# FOX, Current State and Possibilities

^{1}

^{2}

^{3}

^{4}

^{5}

^{*}

## Abstract

**:**

## 1. Introduction

## 2. New Features in FOX

#### 2.1. Preparation of Powder Diffraction Data

_{20}figure of merit [11]. The indexing of powder patterns measured on multiphase samples is possible using the “decomposition-aided indexing” [12]: the in-situ powder diffraction data are recorded while the sample is heated up to the disappearing of the peaks of one unknown phase (decomposition, melting, reaction). This allows the identification of the peaks corresponding to the disappearing phase in the initial powder pattern.

^{2}[14] as well as the number of systematic extinctions is recorded for each space group. The results (see Figure 1) are finally listed by increasing values of χ

^{2}, and the most likely choice usually corresponds to one that has a low χ

^{2}with a high number of extinctions. This systematic approach is akin (though less sophisticated) to the one proposed by [15], but does not provide a single figure-of-merit (the likelihood in [15]) that includes information on both the quality of the fit and the number of extinctions.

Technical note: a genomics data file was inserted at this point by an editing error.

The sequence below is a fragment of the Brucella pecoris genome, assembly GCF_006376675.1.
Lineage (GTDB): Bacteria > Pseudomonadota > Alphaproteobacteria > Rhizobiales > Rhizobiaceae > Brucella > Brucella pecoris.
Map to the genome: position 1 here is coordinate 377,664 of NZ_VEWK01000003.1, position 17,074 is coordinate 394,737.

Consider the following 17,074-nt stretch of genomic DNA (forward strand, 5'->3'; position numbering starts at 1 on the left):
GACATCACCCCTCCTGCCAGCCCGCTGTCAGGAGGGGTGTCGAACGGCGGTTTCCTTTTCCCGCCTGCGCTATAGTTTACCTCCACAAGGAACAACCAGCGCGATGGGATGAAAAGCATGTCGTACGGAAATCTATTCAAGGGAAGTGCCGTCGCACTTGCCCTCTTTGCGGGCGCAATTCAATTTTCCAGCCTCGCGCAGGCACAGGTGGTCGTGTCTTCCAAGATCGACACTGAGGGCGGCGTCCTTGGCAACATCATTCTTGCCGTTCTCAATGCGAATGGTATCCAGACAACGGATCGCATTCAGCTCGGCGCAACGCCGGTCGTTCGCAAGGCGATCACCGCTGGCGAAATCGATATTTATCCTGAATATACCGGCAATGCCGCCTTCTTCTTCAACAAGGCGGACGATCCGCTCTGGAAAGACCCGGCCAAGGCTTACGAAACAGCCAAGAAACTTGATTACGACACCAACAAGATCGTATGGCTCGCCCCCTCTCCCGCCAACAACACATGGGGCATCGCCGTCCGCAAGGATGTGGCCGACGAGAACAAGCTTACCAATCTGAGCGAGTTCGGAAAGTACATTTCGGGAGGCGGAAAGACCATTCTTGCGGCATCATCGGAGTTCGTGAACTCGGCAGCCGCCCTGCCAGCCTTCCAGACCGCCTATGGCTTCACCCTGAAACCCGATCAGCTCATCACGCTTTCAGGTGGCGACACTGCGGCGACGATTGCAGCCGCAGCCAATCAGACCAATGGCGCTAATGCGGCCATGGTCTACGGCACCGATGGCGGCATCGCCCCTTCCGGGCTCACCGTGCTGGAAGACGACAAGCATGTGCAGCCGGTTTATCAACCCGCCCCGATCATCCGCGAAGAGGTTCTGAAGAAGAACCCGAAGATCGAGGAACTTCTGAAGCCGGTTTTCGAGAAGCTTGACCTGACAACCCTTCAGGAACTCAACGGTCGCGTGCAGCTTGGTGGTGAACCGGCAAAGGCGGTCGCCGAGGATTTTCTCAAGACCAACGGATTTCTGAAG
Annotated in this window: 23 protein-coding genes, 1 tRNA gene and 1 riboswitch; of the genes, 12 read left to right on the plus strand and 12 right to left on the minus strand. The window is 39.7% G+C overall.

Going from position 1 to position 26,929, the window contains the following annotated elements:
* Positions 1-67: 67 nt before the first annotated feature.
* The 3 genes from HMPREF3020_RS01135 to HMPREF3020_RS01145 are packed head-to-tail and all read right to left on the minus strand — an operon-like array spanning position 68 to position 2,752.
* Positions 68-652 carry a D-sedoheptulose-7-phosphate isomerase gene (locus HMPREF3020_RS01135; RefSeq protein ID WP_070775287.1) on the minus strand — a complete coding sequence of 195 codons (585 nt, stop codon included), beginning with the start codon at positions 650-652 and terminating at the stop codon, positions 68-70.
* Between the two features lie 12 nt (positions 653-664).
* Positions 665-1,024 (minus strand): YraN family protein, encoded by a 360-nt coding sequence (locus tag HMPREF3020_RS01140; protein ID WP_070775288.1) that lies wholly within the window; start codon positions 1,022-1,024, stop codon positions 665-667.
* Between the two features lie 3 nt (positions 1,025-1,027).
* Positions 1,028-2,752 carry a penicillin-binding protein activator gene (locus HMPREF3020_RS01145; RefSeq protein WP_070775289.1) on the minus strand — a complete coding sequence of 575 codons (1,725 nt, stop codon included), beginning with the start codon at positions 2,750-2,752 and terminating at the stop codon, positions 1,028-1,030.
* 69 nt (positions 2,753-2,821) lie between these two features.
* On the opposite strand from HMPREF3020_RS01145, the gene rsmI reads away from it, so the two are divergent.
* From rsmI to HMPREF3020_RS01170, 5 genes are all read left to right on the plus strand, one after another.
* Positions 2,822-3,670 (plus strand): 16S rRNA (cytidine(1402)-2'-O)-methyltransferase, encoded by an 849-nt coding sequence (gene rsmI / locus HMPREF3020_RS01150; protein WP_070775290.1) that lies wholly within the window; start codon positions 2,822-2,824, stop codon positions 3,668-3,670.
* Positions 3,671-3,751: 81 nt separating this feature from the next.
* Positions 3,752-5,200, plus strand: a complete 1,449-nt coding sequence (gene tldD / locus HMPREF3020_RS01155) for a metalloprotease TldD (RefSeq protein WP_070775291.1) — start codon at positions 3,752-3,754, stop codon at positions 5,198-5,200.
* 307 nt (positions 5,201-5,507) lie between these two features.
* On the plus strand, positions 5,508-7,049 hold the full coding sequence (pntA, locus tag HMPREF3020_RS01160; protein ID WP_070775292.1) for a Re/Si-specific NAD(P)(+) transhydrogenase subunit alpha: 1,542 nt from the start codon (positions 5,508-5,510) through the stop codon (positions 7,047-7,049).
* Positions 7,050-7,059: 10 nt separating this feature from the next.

#### 2.2. Global Optimization Features

^{4}to 5 × 10

^{4}trials/s for 20 independent atoms and 100 reflections, depending on the space group (numbers given using a single 2.5 GHz Intel i7 processor core), i.e., typically a million trial configurations per minute for simple structures.

^{2}hypersurface in order to find the solution, such as hybrid Monte-Carlo [21,22] or a Lamarckian approach combined to genetic algorithms [23]. In FOX, it is now possible to perform automatic least-squares refinements, either at the end of a parallel tempering run, or every 150 × 10

^{3}trials. This allows the speed of convergence to be greatly increased; e.g., for cimetidine [24], the average number of trials for solving the structure diminishes from 1.6 × 10

^{6}to 6 × 10

^{5}, while the number of least-squares steps only marginally increases the average number of trials per second. This was measured by performing 100 runs of 5 million trials with and without automatic least-squares every 150 × 10